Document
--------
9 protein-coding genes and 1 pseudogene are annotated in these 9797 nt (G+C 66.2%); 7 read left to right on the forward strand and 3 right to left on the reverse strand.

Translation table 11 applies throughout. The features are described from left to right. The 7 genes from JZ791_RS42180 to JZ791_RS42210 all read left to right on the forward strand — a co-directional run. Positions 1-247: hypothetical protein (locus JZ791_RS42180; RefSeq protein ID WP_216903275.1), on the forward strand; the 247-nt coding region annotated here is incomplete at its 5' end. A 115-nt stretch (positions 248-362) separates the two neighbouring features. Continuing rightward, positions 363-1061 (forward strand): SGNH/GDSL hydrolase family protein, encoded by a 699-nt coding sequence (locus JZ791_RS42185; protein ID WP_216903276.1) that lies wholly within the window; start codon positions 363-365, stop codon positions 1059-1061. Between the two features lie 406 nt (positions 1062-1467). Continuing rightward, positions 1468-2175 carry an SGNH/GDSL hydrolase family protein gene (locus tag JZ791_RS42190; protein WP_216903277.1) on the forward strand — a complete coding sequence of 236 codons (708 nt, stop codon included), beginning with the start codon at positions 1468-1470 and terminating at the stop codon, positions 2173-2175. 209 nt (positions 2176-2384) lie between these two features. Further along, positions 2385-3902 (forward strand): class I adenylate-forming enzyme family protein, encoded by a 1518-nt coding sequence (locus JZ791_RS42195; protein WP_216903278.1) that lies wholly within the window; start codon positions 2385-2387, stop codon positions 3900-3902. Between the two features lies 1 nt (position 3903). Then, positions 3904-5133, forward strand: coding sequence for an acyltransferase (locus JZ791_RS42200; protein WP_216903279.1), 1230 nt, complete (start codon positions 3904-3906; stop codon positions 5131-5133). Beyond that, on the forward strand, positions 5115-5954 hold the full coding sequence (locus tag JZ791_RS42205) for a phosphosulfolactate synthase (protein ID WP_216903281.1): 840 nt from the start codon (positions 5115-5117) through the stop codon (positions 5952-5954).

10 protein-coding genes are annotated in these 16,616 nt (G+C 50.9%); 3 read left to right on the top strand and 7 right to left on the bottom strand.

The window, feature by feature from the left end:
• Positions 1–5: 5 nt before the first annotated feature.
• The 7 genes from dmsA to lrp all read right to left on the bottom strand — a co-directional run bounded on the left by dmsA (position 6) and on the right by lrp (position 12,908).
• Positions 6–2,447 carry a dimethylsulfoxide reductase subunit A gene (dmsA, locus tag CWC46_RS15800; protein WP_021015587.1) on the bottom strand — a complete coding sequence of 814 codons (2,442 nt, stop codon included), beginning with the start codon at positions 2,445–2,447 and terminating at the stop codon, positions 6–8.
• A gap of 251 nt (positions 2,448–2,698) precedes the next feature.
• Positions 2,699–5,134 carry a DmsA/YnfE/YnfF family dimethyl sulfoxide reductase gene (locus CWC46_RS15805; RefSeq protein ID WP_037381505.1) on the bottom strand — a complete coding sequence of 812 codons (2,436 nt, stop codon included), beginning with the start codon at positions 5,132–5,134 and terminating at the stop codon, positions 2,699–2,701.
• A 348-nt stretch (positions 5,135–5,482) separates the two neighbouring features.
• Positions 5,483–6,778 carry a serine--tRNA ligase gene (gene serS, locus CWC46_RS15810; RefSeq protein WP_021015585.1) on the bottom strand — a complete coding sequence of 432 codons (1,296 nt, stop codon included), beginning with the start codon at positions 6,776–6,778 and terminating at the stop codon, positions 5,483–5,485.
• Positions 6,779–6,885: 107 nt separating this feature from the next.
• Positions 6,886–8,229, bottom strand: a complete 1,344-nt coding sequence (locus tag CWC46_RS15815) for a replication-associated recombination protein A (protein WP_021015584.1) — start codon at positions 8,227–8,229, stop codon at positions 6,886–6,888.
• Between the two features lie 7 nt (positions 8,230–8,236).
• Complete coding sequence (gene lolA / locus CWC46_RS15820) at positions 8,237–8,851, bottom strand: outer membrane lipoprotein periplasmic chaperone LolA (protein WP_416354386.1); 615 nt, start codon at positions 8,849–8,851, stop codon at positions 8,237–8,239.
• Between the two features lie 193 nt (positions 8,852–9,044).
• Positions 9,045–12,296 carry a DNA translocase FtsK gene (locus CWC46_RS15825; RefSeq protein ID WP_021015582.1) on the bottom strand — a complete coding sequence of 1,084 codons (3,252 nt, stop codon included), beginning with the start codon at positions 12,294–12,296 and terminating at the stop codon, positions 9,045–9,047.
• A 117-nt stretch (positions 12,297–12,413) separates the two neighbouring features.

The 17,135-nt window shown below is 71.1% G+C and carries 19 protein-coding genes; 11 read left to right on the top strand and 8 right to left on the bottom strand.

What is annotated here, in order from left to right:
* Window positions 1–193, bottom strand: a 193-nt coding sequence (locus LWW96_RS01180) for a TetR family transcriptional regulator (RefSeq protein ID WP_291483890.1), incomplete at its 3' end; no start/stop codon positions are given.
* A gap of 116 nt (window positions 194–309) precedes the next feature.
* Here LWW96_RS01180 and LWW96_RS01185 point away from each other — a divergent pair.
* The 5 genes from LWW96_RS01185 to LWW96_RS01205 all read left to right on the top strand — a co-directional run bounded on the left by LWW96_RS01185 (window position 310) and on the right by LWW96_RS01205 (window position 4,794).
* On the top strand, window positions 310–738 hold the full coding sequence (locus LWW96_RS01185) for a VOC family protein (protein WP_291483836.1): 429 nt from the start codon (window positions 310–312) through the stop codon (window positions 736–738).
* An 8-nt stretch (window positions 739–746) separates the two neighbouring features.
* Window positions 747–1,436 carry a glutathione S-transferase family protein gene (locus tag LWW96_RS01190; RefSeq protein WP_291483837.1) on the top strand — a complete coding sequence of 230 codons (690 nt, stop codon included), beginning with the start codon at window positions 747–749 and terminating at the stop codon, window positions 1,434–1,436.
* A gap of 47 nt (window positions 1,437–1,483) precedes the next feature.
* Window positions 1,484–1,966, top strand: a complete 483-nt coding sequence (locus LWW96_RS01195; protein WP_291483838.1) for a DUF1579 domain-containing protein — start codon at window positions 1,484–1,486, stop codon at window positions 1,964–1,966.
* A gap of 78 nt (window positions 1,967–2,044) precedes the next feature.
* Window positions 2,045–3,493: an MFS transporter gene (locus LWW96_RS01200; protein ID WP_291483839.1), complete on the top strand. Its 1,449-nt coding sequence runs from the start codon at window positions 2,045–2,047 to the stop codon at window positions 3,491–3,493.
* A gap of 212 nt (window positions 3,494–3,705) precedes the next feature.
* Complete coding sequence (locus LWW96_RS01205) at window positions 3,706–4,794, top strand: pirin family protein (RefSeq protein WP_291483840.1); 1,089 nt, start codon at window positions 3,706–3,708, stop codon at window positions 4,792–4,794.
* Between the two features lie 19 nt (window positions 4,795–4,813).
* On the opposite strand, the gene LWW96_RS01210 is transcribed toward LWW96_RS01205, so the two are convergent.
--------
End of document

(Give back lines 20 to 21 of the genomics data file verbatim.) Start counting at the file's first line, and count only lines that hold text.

What is annotated here, in order from left to right:
* Window positions 1–193, bottom strand: a 193-nt coding sequence (locus LWW96_RS01180) for a TetR family transcriptional regulator (RefSeq protein ID WP_291483890.1), incomplete at its 3' end; no start/stop codon positions are given.